June 22, 2003
June 22, 2003
June 25, 2003
8.170.1 - 8.170.8
Advisors and Mentors: Their Role in the Retention and Success of Chemical Engineering Students
Dana E. Knox
Otto H. York Department of Chemical Engineering New Jersey Institute of Technology Newark, NJ 07102
This paper will discuss a variety of changes that have been implemented in the way students have been advised and mentored over the last several years in the chemical engineering department at NJIT. These changes have included: use of a single person to advise all undergraduates; institutionalization of certain feedback mechanisms; introduction of a freshman orientation course in chemical engineering; several changes in the course registration process; follow-up letters and advisement sessions in certain cases; faculty and student mentoring; and a variety of other changes as well. The motivation for each change is discussed, together with a brief summary of how it was implemented. Survey data, together with statistical, as well as some anecdotal, evidence as to the success or failure of these changes is presented and discussed, with particular attention paid to student retention and success.
At one point, the advising process for chemical engineering students was extremely poor. From the student perspective, each semester he/she was assigned an advisor for that semester. Advisors were assigned alphabetically in order to ensure that no one faculty member was “burdened” more than another. As a result, students could have a different advisor every semester. Students had to seek out their advisor at registration time; advisors never contacted students. In order to be able to register for classes, students need their advisor’s signature on the appropriate form. Most advisors merely signed whatever the student showed them, offering little or no advice. This form was then submitted to the registrar’s office, which then allowed the student to register for their selected courses. The system was easily circumvented, as no one in the registrar’s office could be expected to be familiar with the signatures of every faculty member.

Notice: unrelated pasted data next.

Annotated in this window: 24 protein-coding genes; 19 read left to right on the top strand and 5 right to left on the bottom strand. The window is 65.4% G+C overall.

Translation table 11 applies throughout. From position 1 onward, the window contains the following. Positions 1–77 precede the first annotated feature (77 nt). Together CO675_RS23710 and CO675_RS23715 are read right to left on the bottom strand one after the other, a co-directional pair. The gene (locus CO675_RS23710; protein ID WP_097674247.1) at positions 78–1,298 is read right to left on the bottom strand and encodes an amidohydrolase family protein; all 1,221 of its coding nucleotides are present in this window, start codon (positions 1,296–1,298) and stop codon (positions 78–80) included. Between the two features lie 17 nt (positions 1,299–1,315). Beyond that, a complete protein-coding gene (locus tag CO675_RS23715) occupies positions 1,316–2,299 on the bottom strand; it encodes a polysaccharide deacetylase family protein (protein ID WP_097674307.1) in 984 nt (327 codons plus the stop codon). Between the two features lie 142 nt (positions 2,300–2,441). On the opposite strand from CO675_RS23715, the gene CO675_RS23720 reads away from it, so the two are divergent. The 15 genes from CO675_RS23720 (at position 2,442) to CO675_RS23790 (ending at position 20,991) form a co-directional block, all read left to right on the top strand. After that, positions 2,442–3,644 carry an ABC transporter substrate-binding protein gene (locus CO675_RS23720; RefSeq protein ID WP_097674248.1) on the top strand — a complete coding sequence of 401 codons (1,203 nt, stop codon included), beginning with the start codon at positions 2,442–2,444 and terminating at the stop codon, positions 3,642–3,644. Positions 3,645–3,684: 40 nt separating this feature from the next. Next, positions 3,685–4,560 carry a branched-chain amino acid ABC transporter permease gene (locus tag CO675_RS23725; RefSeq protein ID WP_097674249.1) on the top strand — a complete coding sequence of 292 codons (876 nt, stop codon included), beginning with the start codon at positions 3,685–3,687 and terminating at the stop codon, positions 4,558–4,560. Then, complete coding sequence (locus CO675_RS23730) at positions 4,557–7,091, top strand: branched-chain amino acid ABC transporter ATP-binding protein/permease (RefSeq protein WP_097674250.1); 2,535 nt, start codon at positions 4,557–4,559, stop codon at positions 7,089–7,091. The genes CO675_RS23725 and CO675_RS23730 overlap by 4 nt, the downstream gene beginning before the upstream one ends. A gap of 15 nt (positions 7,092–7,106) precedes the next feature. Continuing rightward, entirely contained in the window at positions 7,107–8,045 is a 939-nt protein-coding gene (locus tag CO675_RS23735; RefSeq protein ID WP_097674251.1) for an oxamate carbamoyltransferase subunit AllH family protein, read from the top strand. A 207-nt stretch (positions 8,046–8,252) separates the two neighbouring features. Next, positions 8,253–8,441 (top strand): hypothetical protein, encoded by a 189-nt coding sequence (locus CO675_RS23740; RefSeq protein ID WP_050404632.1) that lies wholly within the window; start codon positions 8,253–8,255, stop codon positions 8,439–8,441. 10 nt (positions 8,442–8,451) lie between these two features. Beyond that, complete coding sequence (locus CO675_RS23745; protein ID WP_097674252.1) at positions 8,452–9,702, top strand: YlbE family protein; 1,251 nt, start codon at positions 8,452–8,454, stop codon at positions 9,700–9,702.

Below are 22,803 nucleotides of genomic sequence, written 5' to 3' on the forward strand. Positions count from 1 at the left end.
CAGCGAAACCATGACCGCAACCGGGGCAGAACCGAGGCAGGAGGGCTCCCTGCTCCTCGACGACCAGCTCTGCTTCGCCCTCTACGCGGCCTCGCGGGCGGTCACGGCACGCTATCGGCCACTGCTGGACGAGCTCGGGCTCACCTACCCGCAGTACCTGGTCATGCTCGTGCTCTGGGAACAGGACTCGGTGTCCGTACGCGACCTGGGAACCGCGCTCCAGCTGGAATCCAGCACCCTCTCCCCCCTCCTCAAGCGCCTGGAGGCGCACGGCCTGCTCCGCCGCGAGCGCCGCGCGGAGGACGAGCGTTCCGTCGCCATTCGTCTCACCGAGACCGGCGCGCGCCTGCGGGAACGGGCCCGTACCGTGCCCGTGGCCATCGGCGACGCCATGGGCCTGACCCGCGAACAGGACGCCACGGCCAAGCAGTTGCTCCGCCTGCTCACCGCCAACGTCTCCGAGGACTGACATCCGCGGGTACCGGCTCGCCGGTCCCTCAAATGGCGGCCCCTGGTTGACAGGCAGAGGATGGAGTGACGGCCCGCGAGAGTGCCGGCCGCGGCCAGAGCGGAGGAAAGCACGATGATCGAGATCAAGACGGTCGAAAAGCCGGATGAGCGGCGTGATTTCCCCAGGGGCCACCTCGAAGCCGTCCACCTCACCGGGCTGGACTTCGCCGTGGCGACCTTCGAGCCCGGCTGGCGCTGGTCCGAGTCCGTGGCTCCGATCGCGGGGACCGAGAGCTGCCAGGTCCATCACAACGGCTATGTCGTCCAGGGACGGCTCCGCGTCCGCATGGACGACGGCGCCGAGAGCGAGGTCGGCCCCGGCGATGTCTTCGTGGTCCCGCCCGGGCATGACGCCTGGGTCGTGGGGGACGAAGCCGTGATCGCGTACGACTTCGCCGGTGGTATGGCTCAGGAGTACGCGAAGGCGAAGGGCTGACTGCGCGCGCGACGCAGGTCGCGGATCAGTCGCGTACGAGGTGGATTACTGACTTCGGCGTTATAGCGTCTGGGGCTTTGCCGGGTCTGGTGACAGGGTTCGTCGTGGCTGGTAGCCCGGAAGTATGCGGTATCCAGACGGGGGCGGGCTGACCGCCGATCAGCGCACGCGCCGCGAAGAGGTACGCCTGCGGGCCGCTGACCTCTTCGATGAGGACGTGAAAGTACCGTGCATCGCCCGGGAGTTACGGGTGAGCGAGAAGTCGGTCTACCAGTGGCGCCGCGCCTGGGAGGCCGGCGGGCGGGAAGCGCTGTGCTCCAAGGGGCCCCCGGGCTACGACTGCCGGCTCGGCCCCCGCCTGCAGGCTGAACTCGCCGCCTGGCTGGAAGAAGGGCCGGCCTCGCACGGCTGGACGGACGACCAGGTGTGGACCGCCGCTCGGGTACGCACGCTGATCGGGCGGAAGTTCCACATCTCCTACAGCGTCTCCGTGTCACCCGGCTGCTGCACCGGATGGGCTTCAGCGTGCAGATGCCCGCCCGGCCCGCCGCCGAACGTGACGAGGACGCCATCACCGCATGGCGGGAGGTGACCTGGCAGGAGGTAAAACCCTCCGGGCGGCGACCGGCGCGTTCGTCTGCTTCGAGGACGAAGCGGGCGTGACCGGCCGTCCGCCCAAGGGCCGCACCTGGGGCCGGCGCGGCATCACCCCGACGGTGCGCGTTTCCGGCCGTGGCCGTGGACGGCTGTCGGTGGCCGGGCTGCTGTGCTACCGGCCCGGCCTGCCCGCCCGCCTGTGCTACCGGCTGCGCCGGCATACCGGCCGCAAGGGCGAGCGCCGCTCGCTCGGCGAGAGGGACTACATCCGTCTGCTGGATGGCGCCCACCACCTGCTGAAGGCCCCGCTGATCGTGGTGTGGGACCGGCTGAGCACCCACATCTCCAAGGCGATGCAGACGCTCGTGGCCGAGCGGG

Matters not related to course registration were often neglected. In theory, students were able to consult their advisors about these other matters, but the typical faculty member was (and still is) poorly equipped to deal with matters such as financial aid, problems with professors or other students, work problems or other personal problems. Also in theory, advisors were to oversee “Proceedings of the 2003 American Society for Engineering Education Annual Conference & Exposition Copyright © 2003, American Society for Engineering Education”
Knox, D. (2003, June), Advisors And Mentors: Their Role In The Retention And Success Of Chemical Engineering Students Paper presented at 2003 Annual Conference, Nashville, Tennessee. https://peer.asee.org/12140
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